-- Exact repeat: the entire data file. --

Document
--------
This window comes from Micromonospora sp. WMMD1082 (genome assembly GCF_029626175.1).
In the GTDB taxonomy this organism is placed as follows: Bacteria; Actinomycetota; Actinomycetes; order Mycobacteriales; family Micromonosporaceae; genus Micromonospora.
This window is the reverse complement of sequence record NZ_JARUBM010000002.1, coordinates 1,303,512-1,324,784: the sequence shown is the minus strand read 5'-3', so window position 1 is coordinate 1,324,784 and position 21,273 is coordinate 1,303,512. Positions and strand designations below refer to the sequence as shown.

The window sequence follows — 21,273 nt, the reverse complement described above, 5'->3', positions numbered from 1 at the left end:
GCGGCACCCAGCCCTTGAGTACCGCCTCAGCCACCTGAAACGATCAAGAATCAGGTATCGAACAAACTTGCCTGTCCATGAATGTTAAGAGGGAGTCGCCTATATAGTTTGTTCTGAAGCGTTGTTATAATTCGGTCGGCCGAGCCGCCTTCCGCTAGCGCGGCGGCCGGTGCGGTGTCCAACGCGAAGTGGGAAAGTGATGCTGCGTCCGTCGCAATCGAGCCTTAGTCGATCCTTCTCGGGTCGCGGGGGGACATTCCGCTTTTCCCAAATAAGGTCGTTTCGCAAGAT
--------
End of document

This window comes from Micromonospora sp. WMMD1082 (genome assembly GCF_029626175.1).
In the GTDB taxonomy this organism is placed as follows: Bacteria; Actinomycetota; Actinomycetes; order Mycobacteriales; family Micromonosporaceae; genus Micromonospora.
This window is the reverse complement of sequence record NZ_JARUBM010000002.1, coordinates 1,303,512-1,324,784: the sequence shown is the minus strand read 5'-3', so window position 1 is coordinate 1,324,784 and position 21,273 is coordinate 1,303,512. Positions and strand designations below refer to the sequence as shown.

The window sequence follows — 21,273 nt, the reverse complement described above, 5'->3', positions numbered from 1 at the left end:
GCGGCACCCAGCCCTTGAGTACCGCCTCAGCCACCTGAAACGATCAAGAATCAGGTATCGAACAAACTTGCCTGTCCATGAATGTTAAGAGGGAGTCGCCTATATAGTTTGTTCTGAAGCGTTGTTATAATTCGGTCGGCCGAGCCGCCTTCCGCTAGCGCGGCGGCCGGTGCGGTGTCCAACGCGAAGTGGGAAAGTGATGCTGCGTCCGTCGCAATCGAGCCTTAGTCGATCCTTCTCGGGTCGCGGGGGGACATTCCGCTTTTCCCAAATAAGGTCGTTTCGCAAGAT